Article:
Group Project
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Group Project Description

A small group of students will research one of the "You be the Judge" pages in the textbook (listed on the inside cover). Each group summarizes its research in a website, and uses the website as a visual aid during a 50-minute class presentation. The website and class presentation are graded for the whole group, although I reserve the right to adjust this grade depending on individual contribution to the project.



  • The website will serve three functions:

    • your group's research paper,

    • an information resource (like a textbook) for others to use, and

    • a visual aid for your class presentation.


Web design

  • The most important guideline in developing the web site is the rubric. Make sure you read and understand it.
  • Feel free to use any web development software. Here is a short manual for Dreamweaver that I recommend to use.
  • See sample websites made by students in the past:
  1. Should technology lead the quest for better schools?

  2. Does school violence warrant the use of zero tolerance policies?

  • Always keep a back-up copy of your website, and all materials that go into it. Computer disasters do happen. Use a zip disk or a flash drive to keep your information, because a floppy disk is too small and too slow for a website.
  • On the day of presentation, upload your website, and bring a disk, just in case.  Paste the link to your site on the Websites forum; type the group number and the topic in the subject, and simply paste the link in the message, so people can look at your site and discuss it.
  • Caution: do not simply cut and paste a text from other websites; this would be an instance of plagiarism. If you quote someone, make a proper reference.
  • When making links, hide actual web addresses in your links; don't make them visible (see samples below). References to paper sources should be placed on each page of your website according to the APA style. Reference to on-line source should be placed as close as possible to the quoted text, for example:
    • According to a Harvard professor James Smith, public schooling has outlived its usefulness.
    • The main argument in support of school uniforms arises from concern for school safety, as one parent advocacy group suggests (Parents for School Safety).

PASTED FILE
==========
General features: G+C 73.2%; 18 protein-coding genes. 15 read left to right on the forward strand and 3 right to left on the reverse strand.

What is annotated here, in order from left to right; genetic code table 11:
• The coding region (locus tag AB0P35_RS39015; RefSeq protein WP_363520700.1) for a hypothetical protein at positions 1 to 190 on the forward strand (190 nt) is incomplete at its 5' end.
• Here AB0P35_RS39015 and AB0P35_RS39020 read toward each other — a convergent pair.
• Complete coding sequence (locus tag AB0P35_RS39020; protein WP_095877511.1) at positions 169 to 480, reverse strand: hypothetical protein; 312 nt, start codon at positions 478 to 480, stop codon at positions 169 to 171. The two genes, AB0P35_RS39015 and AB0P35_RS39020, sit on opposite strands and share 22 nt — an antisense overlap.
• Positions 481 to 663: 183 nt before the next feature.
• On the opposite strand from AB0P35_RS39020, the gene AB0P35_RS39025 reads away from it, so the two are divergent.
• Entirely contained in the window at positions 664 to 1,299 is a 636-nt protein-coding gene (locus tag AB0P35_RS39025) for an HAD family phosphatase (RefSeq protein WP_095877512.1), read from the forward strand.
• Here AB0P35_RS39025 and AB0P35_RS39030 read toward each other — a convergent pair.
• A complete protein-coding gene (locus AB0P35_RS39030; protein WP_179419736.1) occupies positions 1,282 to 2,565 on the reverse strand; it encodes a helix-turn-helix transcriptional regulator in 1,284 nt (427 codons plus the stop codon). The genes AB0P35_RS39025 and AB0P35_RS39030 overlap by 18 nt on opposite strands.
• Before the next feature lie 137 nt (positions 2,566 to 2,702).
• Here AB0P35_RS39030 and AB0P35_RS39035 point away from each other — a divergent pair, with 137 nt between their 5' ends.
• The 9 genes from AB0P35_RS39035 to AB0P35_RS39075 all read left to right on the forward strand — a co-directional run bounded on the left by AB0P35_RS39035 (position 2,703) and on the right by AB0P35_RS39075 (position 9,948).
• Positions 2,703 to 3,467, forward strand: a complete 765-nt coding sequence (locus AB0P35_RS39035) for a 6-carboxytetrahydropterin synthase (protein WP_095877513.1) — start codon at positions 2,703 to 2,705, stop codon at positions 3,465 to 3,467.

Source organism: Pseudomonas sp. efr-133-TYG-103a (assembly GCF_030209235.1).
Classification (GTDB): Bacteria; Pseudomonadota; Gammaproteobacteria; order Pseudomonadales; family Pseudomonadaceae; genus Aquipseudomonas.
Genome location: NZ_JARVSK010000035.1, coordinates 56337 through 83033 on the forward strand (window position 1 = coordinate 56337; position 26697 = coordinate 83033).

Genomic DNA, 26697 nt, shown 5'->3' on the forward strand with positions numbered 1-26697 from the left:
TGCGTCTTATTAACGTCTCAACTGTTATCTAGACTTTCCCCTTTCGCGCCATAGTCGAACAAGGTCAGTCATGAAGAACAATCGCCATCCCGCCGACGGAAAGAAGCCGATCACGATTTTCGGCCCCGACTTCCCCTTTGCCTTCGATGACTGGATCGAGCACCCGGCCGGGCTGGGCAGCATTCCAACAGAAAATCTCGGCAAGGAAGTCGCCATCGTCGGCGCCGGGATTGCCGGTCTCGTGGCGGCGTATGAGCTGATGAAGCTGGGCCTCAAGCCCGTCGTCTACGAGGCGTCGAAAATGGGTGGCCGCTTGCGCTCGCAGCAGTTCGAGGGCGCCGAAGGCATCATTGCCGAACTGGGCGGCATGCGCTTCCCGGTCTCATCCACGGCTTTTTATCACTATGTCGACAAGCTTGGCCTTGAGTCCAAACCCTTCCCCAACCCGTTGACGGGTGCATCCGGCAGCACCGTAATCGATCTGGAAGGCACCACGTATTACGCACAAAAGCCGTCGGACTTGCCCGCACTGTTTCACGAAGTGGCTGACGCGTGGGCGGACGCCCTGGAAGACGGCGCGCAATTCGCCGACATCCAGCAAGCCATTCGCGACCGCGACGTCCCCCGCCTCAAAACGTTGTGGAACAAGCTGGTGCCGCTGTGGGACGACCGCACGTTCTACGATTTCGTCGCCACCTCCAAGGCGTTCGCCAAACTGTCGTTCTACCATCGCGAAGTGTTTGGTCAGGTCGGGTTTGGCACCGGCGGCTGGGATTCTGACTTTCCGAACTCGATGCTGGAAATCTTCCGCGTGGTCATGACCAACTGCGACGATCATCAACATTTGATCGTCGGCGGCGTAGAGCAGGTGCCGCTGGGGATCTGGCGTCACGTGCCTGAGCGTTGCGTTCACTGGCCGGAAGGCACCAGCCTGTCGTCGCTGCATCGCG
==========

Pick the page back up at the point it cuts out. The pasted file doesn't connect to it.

Group Project Rubric



Advanced  (8-10 points each)

Proficient (5-7 points)

Developing (1-4 points)

Introduction to the issue

- Introduces the issue effectively and clearly

- The audience is told clearly what to expect (i.e., the parts of the presentation, a roadmap as to how the presentation will be ordered)

- Defines key terminology

- Shows debate's significance: Why this topic is important? (statistics, multimedia, etc. that help set the context)

- Introduces the topic

- The audience is told what to expect

- Defines some terminology, yet important terms are left undefined

- Shows debate's significance (mainly anecdotal evidence)

- Introduction is confusing

- The audience is not told what to expect

- Uses terminology without definitions

-Show debate's significance by making a claim that is insignificant

Yes side


- Each point  is clearly explained and supported by factual evidence

- Provides at least 3 refereed (peer-reviewed) journal articles

- Includes other scholarly sources (book chapters, etc.)

- Most points  are explained and supported by factual evidence

- Provides 2 refereed journal articles or book chapters

- Points are stated but not explained

- One or no refereed journal articles or book chapters used, relies mainly on non-scholarly sources

No side

Same as Yes side Same as Yes side Same as Yes side


- Group develops a website with a logical structure, consistent layout and adequate graphical elements

- Either video or audio media is used in addition to the website

- Website is properly uploaded and functional

- Group uses PowerPoint, Publisher or similar presentation, with a logical structure, consistent layout and adequate graphical elements - Paper-based visual aids
Class presentation

-Informative (Tell the audience something it does not know already, and will find useful).

-Organized (There is an apparent plan, structure, order).

-Engaging (The audience is actively involved).


Two the the three criteria met One of the three criteria met
Total 50 35 20


Quick links:

Text book website


Email instructor

APA format

Conceptions of Schooling: Context and Process, Spring 2007